They also rule the air and airwaves with their planes, Lancet kamikaze drones, and radio-jamming systems that paralyse and disorient Ukrainian unmanned vehicles.

Meanwhile, the F-16 fighter jets the West pledged to supply will take months to arrive – and their future pilots will spend many more months on training.

So far this year, Kyiv has lost some 487 square kilometres (188 sq miles), according to a calculation by The New York Times published in late September.

‘Russia looks stronger and has manpower advantage’

The results are disappointing due to several factors, military analysts say.

“Strategic objectives have not been achieved this year, and it’s hardly possible” in the remaining months, Lieutenant General Ihor Romanenko, former deputy chief of the General Staff of the Ukrainian Armed Forces, told Al Jazeera.

He blamed Western allies for months-long delays of weaponry and a reluctance to supply more sophisticated arms.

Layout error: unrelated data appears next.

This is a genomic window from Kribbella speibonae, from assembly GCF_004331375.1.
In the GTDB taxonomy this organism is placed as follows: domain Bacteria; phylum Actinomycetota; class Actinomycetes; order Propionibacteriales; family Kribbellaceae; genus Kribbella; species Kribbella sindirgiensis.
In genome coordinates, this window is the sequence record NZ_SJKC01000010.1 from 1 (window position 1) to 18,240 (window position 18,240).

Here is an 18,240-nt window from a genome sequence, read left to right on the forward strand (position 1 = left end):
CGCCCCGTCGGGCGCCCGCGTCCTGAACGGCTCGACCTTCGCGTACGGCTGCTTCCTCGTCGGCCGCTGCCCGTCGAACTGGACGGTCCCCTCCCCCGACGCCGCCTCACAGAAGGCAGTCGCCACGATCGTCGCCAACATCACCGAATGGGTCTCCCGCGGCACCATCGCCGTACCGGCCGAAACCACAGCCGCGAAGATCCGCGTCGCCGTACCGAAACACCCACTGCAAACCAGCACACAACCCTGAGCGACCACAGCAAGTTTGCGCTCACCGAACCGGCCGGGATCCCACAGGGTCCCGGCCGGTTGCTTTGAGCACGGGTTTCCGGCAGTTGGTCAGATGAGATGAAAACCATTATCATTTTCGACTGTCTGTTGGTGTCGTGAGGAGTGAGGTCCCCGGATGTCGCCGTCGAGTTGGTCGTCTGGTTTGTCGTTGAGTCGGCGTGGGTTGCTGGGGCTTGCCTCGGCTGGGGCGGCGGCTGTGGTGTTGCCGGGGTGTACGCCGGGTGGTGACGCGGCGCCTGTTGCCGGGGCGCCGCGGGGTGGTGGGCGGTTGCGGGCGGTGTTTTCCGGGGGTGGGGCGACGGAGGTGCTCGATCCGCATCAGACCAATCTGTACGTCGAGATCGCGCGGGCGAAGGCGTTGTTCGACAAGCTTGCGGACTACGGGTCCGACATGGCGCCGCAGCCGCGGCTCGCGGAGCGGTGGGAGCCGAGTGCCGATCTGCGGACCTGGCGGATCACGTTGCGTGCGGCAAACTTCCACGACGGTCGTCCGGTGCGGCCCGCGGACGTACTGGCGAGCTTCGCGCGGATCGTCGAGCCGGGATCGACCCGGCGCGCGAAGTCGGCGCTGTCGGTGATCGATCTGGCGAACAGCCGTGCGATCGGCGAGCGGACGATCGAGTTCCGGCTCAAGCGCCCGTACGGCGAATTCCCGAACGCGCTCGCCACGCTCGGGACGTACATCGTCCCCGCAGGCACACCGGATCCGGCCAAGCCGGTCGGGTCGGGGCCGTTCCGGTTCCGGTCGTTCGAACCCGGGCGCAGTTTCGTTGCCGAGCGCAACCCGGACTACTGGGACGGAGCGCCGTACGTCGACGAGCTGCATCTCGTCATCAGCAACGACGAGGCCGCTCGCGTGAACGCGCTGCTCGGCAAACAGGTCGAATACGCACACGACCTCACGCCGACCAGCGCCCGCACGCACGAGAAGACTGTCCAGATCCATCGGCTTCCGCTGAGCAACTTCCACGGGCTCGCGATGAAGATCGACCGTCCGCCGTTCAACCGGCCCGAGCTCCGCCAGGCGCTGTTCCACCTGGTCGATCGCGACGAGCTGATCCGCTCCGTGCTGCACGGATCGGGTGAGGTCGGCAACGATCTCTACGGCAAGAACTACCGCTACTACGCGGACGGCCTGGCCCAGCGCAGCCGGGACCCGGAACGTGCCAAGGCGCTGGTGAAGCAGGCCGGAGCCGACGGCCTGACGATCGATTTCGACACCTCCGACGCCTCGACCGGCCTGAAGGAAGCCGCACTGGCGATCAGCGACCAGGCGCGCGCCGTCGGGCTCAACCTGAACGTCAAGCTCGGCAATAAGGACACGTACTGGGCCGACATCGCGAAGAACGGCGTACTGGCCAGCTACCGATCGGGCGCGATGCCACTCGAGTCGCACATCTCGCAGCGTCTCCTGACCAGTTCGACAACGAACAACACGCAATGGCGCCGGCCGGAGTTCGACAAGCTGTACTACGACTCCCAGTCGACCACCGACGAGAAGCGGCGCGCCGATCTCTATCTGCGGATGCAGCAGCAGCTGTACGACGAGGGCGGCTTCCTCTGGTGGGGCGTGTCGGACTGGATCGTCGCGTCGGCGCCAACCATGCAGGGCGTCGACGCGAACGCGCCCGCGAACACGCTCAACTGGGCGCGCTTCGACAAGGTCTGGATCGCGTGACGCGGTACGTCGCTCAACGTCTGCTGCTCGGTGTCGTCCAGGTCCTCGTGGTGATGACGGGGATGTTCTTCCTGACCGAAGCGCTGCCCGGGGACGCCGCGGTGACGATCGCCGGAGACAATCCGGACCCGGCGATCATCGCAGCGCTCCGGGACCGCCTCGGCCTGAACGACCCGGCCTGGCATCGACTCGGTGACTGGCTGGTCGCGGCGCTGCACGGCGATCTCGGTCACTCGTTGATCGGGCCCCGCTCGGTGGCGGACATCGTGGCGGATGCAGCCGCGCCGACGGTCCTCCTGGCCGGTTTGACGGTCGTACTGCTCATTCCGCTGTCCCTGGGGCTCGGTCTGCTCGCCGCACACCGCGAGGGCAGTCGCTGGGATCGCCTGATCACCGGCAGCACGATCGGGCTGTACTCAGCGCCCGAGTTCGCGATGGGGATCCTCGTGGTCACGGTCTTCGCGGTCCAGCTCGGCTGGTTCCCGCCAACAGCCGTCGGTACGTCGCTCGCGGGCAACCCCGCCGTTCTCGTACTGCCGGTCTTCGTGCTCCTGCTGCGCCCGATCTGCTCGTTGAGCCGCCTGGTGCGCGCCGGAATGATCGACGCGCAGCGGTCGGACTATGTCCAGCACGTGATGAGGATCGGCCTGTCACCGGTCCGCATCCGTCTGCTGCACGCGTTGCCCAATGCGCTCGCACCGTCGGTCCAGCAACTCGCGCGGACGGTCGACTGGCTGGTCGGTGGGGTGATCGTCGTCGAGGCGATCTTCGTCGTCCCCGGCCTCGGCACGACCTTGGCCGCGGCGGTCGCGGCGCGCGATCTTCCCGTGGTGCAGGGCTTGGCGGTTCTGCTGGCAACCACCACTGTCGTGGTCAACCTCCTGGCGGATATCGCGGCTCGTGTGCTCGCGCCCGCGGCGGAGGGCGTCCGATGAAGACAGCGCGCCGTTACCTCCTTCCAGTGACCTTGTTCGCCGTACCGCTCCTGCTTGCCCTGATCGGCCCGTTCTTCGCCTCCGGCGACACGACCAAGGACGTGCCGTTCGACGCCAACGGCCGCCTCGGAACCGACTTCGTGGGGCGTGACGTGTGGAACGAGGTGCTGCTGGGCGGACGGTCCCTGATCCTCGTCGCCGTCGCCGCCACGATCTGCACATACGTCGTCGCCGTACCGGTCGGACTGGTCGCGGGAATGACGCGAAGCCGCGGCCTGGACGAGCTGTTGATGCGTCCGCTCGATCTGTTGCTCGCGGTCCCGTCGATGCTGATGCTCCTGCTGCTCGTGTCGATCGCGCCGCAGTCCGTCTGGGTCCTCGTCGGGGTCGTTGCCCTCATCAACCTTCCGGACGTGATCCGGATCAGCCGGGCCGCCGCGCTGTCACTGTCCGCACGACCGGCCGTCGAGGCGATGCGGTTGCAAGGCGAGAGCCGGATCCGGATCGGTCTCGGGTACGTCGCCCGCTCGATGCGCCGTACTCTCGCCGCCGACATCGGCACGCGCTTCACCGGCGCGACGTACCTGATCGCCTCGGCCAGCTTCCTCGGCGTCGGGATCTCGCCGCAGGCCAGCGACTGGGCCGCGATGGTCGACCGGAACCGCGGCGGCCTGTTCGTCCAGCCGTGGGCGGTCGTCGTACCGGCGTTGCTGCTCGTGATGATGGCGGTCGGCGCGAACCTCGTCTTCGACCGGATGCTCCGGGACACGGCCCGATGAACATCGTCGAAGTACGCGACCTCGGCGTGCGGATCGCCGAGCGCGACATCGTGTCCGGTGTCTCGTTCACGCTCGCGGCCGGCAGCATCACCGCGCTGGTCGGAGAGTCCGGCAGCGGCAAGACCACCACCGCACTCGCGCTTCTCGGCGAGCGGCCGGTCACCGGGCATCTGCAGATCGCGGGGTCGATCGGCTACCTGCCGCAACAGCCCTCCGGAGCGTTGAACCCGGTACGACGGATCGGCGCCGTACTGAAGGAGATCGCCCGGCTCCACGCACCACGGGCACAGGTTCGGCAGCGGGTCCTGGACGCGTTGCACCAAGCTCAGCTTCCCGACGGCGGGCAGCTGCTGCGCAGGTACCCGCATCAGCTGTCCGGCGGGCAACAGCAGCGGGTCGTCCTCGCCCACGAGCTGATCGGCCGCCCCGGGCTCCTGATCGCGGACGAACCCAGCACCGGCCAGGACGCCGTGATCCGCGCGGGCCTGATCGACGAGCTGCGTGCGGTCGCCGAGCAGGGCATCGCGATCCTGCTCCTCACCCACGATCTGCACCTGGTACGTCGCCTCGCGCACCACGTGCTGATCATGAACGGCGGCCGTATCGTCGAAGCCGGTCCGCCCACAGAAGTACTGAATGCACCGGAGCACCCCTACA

“Weaponry should be supplied on time, not the way our allies are doing it,” he said. Ukrainian “generals asked [for certain arms] a year ago, but they still didn’t supply even the types of arms that had been agreed upon.”

Ukrainian top brass have long complained about the delays that Western officials say are caused by logistical hurdles.

Meanwhile, the war has morphed into WWI-like positional warfare that exhausts both sides in terms of manpower and economy.

“This is not our war because resources-wise, economically, Russia looks stronger and has a four-fold advantage in manpower,” Romanenko said.

Russia’s population stands at 143 million, but millions of Ukrainian nationals live in annexed Crimea and other occupied areas of eastern and southern Ukraine.

Ukraine’s current population is between 29 and 33 million, according to different estimates.